Three quarters of 2017 has passed. So now is a good time to take stock of how the year is going.
Are you on track to hit your goals?
If you are – great!
Keep up the good work.
If not, then don’t worry, you still have time to hit those goals.
To help you do this I have outlined some ways for you to increase your personal productivity.
How you use them is up to you.
You can cherry-pick your favorites.
You can try one every day. Just don't worry that you won't have time--when you're more productive, you actually, create time ☺
Let’s dive in!
1. Decide to create systems, not goals. Commit to a process, not a goal. Don't just set a goal of creating better client relationships; commit to calling at least two a day to ask how you can better serve them. Commit to a process that leads to a goal, and you're much more likely to achieve that goal. Focus on what you will do, not on what you hope will happen.
2. Stop blaming others. People make mistakes. Staff don't meet your expectations. So you blame them for your problems. But you're also to blame. Maybe you didn't provide enough training. Maybe you asked too much, too soon. Taking responsibility when things go wrong instead of blaming others is empowering.
3. Only touch things once. How often do you read an email, and then close it and leave it in your inbox to deal with later? Highly successful people try to "touch it once." If it takes less than five or 10 minutes to complete a task, deal with it immediately.
4. Turn off alerts. Your phone buzzes. Your email dings. Chat windows pop up. Every alert sucks away your attention. Turn them off! Go alert-free, and once every hour or so take a few minutes to see what you might have missed. Chances are you'll find out you missed nothing, but in the meantime you will have been much more focused.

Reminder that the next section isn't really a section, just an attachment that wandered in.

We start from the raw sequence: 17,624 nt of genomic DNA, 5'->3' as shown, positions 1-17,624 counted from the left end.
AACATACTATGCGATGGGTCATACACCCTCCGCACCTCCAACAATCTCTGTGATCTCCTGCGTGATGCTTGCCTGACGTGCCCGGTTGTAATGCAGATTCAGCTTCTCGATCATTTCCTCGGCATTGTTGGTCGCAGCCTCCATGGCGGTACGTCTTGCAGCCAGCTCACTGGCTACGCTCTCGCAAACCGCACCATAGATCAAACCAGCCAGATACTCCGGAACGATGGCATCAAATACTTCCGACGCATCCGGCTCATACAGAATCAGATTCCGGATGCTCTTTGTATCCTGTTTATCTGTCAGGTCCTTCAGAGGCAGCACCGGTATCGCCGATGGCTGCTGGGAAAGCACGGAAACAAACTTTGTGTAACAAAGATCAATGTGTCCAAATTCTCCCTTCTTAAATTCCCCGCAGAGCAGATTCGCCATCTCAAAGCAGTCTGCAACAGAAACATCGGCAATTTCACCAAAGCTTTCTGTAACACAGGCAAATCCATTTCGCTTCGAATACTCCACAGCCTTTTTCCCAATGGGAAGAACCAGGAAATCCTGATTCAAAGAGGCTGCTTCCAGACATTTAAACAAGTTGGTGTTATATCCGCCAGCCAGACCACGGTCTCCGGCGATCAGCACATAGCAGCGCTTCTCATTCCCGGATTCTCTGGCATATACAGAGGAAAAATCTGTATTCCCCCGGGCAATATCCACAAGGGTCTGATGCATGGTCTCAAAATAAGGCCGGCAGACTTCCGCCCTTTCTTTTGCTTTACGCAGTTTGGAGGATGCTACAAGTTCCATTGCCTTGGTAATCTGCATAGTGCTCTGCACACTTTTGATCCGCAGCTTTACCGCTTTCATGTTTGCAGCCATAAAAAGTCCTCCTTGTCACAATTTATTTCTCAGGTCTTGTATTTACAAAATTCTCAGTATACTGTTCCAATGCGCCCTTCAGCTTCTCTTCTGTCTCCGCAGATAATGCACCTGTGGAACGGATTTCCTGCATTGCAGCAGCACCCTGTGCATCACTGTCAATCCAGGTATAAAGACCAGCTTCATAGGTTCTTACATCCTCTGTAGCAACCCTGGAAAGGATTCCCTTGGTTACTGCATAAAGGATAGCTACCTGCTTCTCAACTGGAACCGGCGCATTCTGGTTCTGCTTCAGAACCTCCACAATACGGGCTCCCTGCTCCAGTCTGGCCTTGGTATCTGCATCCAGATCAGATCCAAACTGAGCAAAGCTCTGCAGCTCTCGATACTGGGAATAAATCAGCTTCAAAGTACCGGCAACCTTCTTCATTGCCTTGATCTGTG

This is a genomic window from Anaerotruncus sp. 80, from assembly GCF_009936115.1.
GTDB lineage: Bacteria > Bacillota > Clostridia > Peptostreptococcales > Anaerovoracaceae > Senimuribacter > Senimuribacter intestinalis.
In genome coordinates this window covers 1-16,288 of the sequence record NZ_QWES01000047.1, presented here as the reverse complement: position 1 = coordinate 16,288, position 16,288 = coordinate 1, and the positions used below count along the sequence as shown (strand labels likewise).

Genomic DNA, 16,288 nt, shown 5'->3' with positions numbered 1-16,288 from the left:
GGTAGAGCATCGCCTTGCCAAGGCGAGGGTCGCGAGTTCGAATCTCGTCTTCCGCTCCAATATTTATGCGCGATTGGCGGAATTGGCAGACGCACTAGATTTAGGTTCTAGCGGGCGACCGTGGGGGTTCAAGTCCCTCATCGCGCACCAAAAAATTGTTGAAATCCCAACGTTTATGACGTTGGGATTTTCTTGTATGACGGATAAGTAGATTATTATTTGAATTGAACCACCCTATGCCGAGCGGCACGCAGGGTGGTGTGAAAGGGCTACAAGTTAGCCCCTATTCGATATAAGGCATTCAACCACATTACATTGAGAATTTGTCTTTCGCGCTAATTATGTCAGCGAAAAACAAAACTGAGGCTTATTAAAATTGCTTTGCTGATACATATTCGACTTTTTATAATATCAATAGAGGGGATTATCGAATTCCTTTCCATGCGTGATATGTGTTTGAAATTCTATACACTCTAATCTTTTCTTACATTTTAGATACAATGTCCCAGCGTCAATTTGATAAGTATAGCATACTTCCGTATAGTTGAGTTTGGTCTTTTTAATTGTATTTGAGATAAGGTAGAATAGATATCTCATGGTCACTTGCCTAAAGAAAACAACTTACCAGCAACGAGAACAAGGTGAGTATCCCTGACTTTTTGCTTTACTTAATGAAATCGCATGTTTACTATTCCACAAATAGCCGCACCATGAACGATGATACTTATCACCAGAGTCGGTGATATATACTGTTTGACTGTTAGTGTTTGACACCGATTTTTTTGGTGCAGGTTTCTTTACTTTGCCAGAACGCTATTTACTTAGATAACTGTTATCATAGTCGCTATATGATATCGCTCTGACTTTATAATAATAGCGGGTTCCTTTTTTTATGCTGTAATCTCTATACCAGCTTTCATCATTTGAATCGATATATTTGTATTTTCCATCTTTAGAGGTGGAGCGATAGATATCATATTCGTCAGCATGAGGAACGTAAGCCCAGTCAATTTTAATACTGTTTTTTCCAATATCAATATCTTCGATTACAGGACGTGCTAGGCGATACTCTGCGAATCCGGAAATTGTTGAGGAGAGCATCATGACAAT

5. Fire one customer. You know the one: the high maintenance, low revenue, non-commitment one. Start charging more or providing less. If that's not possible, fire them!
6. Cut one expense. Right now, you're spending money on something you don't use, don't need, or don't want. But since you buy it, you feel you have to use it. Often the biggest savings in cutting an expense isn't the actual cost; it's the time involved in doing or maintaining or consuming whatever the expense represents. Pick one expense you can eliminate that will also free up time and effort: Your bottom line and your workday will thank you for it.
7. Add times to your to-do list. Create to-do lists and don't assign times to each task and what happens? You always have more items on your to-do list than you can accomplish, and that also turns it into a wishlist, not a to-do list. If you have six hours of client sessions scheduled today and eight hours worth of tasks, then those tasks won't get done.
8. Cancel a meeting. Meetings are notorious time killers. They start late, have the wrong people in them, meander from topic to topic, and always run long. Get out of meetings whenever you can, hold fewer of them, and if you do run a meeting, keep it short.
9. Default to 30-minute meetings. Whoever invented the one-hour meeting default wasted millions of people-hours. Most subjects can be handled in 30 minutes. Only schedule an hour if you absolutely know you'll need it.
10. Stop controlling. Yes, you're the boss. But the only thing you really control is you. If you find yourself trying hard to control other people, you've decided that you, your goals, your dreams, or even just your opinions are more important than theirs. Allow them to grow.